Côte d’Ivoire: Tidjane Thiam and Alassane Ouattara, the rapprochement continues

By Jeune Afrique
Posted on Thursday, 9 June 2022 11:14

Tidjane Thiam, 2 December 2021 at the RFI studios. ©François Grivelet for Jeune Afrique

After receiving the president’s green light, the Franco-Ivorian banker visited Côte d’Ivoire’s embassy in Paris to start the procedure to obtain his passport.

Since Alassane Ouattara (ADO) and Tidjane Thiam met in Brussels last February on the sidelines of the African Union-European Union summit, their relationship has been warming up. According to our sources, at the end of May, the Ivorian president and his wife, Dominique Ouattara, had lunch at their residence in Mougins (southern France) with the former CEO of Credit Suisse and his companion. Current affairs as well as more personal issues were discussed.

Return date fixed

During this meal, in a private conversation with the president, the banker asked for an Ivorian passport. ADO accepted his request and promised to instruct Maurice Bandaman, the Ivorian ambassador to France, to facilitate the process. According to our sources, Tidjane Thiam plans to return to Abidjan at the end of June. He is expected to be received by the president.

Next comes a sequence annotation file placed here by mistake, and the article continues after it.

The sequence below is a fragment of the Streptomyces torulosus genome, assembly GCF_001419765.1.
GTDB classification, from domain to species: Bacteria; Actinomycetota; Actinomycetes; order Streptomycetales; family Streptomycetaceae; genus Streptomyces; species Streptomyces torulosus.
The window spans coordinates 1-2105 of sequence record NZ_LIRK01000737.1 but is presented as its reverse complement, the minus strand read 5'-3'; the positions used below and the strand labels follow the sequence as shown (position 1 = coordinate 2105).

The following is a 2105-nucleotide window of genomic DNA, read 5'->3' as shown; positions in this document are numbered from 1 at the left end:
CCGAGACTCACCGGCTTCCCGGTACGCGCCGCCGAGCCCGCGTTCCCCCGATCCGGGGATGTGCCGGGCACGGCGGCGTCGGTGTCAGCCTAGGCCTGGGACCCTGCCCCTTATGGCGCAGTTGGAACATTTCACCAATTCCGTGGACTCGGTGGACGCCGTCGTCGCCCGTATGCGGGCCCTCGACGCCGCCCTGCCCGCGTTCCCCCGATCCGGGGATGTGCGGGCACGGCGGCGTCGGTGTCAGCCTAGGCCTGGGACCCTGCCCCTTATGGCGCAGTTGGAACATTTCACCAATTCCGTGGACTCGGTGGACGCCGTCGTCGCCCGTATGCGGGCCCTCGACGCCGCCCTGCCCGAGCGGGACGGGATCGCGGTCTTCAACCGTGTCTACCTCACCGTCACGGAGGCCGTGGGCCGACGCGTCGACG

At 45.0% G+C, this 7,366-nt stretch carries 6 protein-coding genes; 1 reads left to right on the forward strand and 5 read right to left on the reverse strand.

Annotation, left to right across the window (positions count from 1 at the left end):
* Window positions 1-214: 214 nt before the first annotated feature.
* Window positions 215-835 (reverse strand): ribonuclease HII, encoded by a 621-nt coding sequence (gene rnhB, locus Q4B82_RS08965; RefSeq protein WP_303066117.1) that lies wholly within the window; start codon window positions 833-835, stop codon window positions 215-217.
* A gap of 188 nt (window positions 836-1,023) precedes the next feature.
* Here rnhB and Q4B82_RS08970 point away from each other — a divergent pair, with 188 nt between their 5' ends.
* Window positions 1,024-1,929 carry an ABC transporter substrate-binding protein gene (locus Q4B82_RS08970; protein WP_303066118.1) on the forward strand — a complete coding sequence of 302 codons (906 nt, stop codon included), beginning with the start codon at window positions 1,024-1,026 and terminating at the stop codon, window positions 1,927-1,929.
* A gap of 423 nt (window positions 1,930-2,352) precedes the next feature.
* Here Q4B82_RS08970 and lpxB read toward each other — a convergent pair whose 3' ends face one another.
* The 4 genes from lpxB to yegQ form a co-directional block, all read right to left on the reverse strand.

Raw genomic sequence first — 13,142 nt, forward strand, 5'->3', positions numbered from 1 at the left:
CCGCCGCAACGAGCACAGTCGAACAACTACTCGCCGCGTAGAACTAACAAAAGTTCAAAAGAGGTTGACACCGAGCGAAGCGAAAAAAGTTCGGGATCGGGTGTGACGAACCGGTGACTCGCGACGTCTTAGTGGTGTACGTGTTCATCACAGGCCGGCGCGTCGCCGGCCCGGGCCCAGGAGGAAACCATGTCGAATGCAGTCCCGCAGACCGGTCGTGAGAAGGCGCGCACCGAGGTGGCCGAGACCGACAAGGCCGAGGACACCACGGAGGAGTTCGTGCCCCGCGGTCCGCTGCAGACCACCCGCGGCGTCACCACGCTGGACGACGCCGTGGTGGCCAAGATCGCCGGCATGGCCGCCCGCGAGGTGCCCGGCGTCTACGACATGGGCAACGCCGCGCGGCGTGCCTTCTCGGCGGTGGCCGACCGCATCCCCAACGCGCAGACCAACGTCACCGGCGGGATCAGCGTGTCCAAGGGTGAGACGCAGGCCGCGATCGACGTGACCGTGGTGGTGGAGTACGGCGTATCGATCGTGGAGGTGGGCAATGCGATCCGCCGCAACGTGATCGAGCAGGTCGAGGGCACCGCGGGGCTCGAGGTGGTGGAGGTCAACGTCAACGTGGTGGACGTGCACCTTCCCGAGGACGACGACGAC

Following the lunch in Mougins, the banker made a trip to Côte d’Ivoire’s embassy in Paris on 7 June, where he was received by Bandaman.

Although his relationship with the president seems to be on good terms, there is nothing to suggest that Thiam will be offered a place of choice in the Rassemblement des houphouëtistes pour la démocratie et la Paix (RHDP, the ruling party): Ouattara has not made any promises in this regard.

In 2020, in the wake of the presidential election, Thiam had already considered returning to Côte d’Ivoire. His relatives had specially arranged a villa for him in the posh district of Beverly Hills, in Cocody, where Prime Minister Patrick Achi and Vice President Tiémoko Meyliet Koné, among others, reside. But due to the violence that had marred the election, the banker chose to delay the trip.

If his relations with Henri Konan Bédié, the leader of the Parti démocratique de Côte d’Ivoire (PDCI) are tense once again, Thiam’s relationship with former head of state Laurent Gbagbo has improved. After the December 1999 military coup against President Bédié – for whom he was minister of planning and development – Thiam left the country in the early 2000s to pursue a career abroad. He has not returned since, despite the death of his brother, Daouda, in October 2018, and his sister, N’Deye, in May 2019.

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